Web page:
Saatchi Shanghai spreads sunshine and good health through the haze for Minute Maid

Minute Maid1.jpgAir pollution has been a major source of worry for several consecutive days, with the PM2.5 levels spiraling high and even breaking 500. Saatchi & Saatchi Shanghai reacted quickly to the heavy haze besetting the city this weekend on behalf of Minute Maid holding an event to "spread sunshine".

The idea was very simple: representatives handed out Minute Maid drinks with bunches of sun-like orange balloons featuring the Minute Maid logo colour to pedestrians in areas like the Bund and Jing'An Temple. The symbolic meaning was that Minute Maid brings out the sun for everyone, even in the thickest fog, brightening hearts and strengthening people's resolve not to let the haze block out their inner sunshine. Passers-by stopped in their tracks at the sight of the balloons and crowded around to get a better look at the long-lost sun: young people held out phones to share the image with friends while parents jockeyed for position to best capture the smiles playing on their children's faces. The sun balloons broke through the fog with pure happiness.
Minute Maid2.jpgThe entire campaign from planning to execution was completed over just 24 hours, and results were outstanding. Such a fast reaction time is extremely rare for a multinational brand in China. Moreover, the concept of the spreading sunlight perfectly reflected Minute Maid's brand concept of promoting sunshine and good health in people's lives. IMC Senior Director of Coca-Cola China Group Stephen Drummond said: "It is our hope to help people keep their inner sunshine shining strong the simplest, fastest and most effective ways, and I think that's what we've done today."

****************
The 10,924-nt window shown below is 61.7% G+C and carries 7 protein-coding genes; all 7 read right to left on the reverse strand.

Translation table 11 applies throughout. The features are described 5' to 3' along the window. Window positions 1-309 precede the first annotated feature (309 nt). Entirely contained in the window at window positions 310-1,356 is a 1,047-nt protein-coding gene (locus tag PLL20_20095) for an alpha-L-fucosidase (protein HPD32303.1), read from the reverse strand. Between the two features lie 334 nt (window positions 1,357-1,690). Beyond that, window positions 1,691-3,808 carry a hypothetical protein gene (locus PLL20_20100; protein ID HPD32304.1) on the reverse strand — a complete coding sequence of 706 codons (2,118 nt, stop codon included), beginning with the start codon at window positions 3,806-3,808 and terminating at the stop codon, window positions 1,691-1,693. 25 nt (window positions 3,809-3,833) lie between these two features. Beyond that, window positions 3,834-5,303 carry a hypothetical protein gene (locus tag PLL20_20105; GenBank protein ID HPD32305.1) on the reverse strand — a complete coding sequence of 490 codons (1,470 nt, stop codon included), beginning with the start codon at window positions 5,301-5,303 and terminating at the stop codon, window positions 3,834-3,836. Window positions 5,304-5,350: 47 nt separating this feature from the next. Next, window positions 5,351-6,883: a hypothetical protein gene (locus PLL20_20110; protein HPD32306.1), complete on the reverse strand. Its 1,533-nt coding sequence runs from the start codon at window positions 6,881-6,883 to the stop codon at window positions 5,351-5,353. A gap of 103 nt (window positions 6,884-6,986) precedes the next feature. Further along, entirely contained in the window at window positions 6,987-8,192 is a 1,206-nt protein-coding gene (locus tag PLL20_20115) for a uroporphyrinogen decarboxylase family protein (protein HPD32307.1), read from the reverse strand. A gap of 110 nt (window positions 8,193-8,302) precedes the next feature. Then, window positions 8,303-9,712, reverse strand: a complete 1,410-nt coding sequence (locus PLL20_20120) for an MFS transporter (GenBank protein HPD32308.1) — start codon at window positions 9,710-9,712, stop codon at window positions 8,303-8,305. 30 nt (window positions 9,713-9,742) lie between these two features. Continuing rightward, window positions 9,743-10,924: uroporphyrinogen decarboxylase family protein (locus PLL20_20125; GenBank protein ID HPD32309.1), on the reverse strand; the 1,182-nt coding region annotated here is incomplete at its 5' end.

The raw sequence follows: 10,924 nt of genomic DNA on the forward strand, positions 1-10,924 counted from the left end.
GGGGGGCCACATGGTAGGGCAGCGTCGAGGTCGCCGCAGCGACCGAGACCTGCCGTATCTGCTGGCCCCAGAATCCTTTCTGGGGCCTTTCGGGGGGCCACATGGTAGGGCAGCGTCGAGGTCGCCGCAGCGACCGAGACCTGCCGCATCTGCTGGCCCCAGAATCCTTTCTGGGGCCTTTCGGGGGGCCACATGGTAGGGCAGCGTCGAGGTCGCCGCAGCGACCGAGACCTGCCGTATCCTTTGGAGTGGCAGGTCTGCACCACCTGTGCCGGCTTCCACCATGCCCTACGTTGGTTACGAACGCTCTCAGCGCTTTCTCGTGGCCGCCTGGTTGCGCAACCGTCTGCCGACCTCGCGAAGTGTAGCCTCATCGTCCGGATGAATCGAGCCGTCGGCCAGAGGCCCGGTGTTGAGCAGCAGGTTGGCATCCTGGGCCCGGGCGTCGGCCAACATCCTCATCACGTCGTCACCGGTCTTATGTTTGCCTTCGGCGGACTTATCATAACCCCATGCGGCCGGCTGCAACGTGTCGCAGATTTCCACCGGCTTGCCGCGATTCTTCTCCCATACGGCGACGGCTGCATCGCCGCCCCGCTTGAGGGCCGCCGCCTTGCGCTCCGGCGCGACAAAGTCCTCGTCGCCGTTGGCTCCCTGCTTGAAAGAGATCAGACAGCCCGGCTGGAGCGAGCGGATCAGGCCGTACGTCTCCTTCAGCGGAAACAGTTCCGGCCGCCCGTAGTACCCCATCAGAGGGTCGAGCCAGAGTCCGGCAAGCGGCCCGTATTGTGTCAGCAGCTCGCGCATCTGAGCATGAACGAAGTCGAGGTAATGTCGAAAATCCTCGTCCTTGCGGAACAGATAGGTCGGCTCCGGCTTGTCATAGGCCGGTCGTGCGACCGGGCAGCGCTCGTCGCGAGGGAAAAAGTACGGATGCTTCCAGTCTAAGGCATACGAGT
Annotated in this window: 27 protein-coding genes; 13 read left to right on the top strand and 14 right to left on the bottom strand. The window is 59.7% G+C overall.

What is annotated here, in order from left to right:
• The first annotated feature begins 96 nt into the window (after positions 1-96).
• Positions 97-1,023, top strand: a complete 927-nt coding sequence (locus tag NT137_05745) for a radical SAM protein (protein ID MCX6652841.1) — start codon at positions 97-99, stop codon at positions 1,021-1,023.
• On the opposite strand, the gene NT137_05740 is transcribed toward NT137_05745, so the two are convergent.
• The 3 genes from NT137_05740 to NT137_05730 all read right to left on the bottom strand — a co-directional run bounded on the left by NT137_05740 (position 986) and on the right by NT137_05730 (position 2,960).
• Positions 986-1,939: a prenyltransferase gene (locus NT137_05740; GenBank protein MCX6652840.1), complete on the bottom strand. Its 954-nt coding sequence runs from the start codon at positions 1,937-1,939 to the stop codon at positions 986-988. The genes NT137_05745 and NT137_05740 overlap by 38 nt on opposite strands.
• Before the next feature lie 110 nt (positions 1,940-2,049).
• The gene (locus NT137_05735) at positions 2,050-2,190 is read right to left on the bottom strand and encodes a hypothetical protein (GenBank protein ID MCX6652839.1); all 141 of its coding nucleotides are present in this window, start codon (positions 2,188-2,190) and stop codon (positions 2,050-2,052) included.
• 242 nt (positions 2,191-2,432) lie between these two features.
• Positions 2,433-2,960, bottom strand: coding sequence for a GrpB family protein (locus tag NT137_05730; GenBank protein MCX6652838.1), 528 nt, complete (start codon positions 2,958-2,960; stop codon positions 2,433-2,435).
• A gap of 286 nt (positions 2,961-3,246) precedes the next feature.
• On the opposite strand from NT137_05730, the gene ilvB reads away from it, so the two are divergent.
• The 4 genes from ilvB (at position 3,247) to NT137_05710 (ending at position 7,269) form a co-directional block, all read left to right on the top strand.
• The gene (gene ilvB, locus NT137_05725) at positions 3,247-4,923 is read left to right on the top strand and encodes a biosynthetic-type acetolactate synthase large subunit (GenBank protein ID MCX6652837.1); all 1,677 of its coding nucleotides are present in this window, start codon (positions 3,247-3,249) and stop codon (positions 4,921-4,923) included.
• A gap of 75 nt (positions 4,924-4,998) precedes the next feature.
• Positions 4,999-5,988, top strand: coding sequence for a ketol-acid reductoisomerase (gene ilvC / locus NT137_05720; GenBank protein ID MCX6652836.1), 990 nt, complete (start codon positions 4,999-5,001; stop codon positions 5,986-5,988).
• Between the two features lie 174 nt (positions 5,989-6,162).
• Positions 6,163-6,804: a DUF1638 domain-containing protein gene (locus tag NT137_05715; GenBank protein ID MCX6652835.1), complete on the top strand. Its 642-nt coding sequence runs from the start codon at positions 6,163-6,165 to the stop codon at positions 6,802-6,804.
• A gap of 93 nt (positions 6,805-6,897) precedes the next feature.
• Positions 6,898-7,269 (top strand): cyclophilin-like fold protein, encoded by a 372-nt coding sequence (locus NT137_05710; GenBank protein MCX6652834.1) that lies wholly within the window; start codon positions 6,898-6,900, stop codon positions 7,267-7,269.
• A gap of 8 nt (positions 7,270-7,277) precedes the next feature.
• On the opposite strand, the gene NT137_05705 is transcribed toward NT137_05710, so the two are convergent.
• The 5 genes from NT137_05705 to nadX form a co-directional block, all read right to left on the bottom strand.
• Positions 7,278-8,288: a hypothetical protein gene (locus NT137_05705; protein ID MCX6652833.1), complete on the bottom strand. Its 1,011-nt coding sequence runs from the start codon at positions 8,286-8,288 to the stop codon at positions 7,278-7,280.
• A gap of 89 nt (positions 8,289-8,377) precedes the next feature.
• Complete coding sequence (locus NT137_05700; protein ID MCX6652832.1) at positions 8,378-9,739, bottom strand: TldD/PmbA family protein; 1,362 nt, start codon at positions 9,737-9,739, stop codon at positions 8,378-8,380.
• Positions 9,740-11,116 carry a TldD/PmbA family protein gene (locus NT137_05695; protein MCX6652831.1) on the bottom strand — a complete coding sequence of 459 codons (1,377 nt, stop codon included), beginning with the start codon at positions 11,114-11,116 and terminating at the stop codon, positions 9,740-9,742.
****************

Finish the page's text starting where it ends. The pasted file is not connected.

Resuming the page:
1 Comments

kimi said:

Done. New ideas please, Fan.

Leave a comment

About Campaign Brief Asia

A blog for advertising creatives in Asia. To pass on news or advertise on the CB Asia blog, or to subscribe to Campaign Brief Asia or Campaign Brief Australia/NZ magazines, or The Work 09 Annual, email: Kim or Michael

Latest jobs

Retrieving latest jobs

House rules for commenting

Here are the ground rules for posting comments on stories: This site is a moderated blog. Comments that are seen to be more abusive than witty and/or constructive will not be posted. Obviously, we do not allow 'hate speech' or comments that are seen as a personal attack, defamatory, degrading or prejudicial to an individual or company. Overly abusive language also adds nothing to any discussion and will not be published. On occasions we will be asking people to contribute work, opinions and views on various topics - you are free to disagree, so long as you observe the above rules and remain constructive.